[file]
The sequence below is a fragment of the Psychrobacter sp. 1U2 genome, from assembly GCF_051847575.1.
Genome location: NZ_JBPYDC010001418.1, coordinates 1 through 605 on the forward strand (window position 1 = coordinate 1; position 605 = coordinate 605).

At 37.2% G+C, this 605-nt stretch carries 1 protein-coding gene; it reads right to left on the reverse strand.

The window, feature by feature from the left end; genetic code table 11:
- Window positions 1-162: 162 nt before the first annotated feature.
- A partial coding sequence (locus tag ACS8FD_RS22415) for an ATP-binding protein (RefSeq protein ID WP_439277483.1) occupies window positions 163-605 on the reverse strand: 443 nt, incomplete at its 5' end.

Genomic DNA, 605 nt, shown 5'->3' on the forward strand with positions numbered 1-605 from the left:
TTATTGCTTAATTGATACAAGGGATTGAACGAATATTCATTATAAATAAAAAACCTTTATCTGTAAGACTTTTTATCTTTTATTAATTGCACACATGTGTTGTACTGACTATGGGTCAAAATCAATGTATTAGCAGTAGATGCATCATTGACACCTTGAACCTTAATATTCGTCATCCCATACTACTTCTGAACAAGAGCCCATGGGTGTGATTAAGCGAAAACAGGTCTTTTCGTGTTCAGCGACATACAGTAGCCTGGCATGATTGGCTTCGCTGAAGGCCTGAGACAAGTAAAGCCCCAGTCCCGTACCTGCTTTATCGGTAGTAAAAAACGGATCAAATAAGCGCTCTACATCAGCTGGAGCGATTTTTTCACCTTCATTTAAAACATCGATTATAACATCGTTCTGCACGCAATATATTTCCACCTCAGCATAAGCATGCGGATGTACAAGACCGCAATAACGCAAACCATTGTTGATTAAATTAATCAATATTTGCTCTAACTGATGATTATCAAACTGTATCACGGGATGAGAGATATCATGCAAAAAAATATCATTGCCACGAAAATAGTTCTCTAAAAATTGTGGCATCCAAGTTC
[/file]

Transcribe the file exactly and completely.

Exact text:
The sequence below is a fragment of the Psychrobacter sp. 1U2 genome, from assembly GCF_051847575.1.
Genome location: NZ_JBPYDC010001418.1, coordinates 1 through 605 on the forward strand (window position 1 = coordinate 1; position 605 = coordinate 605).

At 37.2% G+C, this 605-nt stretch carries 1 protein-coding gene; it reads right to left on the reverse strand.

The window, feature by feature from the left end; genetic code table 11:
- Window positions 1-162: 162 nt before the first annotated feature.
- A partial coding sequence (locus tag ACS8FD_RS22415) for an ATP-binding protein (RefSeq protein ID WP_439277483.1) occupies window positions 163-605 on the reverse strand: 443 nt, incomplete at its 5' end.

Genomic DNA, 605 nt, shown 5'->3' on the forward strand with positions numbered 1-605 from the left:
TTATTGCTTAATTGATACAAGGGATTGAACGAATATTCATTATAAATAAAAAACCTTTATCTGTAAGACTTTTTATCTTTTATTAATTGCACACATGTGTTGTACTGACTATGGGTCAAAATCAATGTATTAGCAGTAGATGCATCATTGACACCTTGAACCTTAATATTCGTCATCCCATACTACTTCTGAACAAGAGCCCATGGGTGTGATTAAGCGAAAACAGGTCTTTTCGTGTTCAGCGACATACAGTAGCCTGGCATGATTGGCTTCGCTGAAGGCCTGAGACAAGTAAAGCCCCAGTCCCGTACCTGCTTTATCGGTAGTAAAAAACGGATCAAATAAGCGCTCTACATCAGCTGGAGCGATTTTTTCACCTTCATTTAAAACATCGATTATAACATCGTTCTGCACGCAATATATTTCCACCTCAGCATAAGCATGCGGATGTACAAGACCGCAATAACGCAAACCATTGTTGATTAAATTAATCAATATTTGCTCTAACTGATGATTATCAAACTGTATCACGGGATGAGAGATATCATGCAAAAAAATATCATTGCCACGAAAATAGTTCTCTAAAAATTGTGGCATCCAAGTTC